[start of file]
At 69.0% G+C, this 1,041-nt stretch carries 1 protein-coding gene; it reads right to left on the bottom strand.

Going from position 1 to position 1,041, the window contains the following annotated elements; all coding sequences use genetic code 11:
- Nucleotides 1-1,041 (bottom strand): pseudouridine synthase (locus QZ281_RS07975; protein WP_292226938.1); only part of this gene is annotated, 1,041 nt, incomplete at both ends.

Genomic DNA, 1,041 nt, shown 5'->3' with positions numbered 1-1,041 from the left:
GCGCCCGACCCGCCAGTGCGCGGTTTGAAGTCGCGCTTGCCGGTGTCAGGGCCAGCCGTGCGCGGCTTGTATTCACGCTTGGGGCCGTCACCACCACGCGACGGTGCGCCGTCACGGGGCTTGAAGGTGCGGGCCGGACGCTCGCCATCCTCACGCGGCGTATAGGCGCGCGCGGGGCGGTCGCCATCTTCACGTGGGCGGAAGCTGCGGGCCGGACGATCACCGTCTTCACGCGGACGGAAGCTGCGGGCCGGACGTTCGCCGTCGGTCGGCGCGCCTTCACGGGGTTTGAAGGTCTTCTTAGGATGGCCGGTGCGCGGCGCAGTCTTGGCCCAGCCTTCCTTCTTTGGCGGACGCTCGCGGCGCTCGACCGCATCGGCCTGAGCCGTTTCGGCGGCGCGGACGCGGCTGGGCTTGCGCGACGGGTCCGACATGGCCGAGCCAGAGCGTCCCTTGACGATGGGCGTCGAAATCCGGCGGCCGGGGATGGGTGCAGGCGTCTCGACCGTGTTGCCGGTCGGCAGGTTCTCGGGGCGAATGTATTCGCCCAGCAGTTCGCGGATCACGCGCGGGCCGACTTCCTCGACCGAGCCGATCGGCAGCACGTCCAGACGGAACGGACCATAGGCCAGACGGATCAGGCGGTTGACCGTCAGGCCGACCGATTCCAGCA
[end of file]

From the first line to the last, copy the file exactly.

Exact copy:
At 69.0% G+C, this 1,041-nt stretch carries 1 protein-coding gene; it reads right to left on the bottom strand.

Going from position 1 to position 1,041, the window contains the following annotated elements; all coding sequences use genetic code 11:
- Nucleotides 1-1,041 (bottom strand): pseudouridine synthase (locus QZ281_RS07975; protein WP_292226938.1); only part of this gene is annotated, 1,041 nt, incomplete at both ends.

Genomic DNA, 1,041 nt, shown 5'->3' with positions numbered 1-1,041 from the left:
GCGCCCGACCCGCCAGTGCGCGGTTTGAAGTCGCGCTTGCCGGTGTCAGGGCCAGCCGTGCGCGGCTTGTATTCACGCTTGGGGCCGTCACCACCACGCGACGGTGCGCCGTCACGGGGCTTGAAGGTGCGGGCCGGACGCTCGCCATCCTCACGCGGCGTATAGGCGCGCGCGGGGCGGTCGCCATCTTCACGTGGGCGGAAGCTGCGGGCCGGACGATCACCGTCTTCACGCGGACGGAAGCTGCGGGCCGGACGTTCGCCGTCGGTCGGCGCGCCTTCACGGGGTTTGAAGGTCTTCTTAGGATGGCCGGTGCGCGGCGCAGTCTTGGCCCAGCCTTCCTTCTTTGGCGGACGCTCGCGGCGCTCGACCGCATCGGCCTGAGCCGTTTCGGCGGCGCGGACGCGGCTGGGCTTGCGCGACGGGTCCGACATGGCCGAGCCAGAGCGTCCCTTGACGATGGGCGTCGAAATCCGGCGGCCGGGGATGGGTGCAGGCGTCTCGACCGTGTTGCCGGTCGGCAGGTTCTCGGGGCGAATGTATTCGCCCAGCAGTTCGCGGATCACGCGCGGGCCGACTTCCTCGACCGAGCCGATCGGCAGCACGTCCAGACGGAACGGACCATAGGCCAGACGGATCAGGCGGTTGACCGTCAGGCCGACCGATTCCAGCA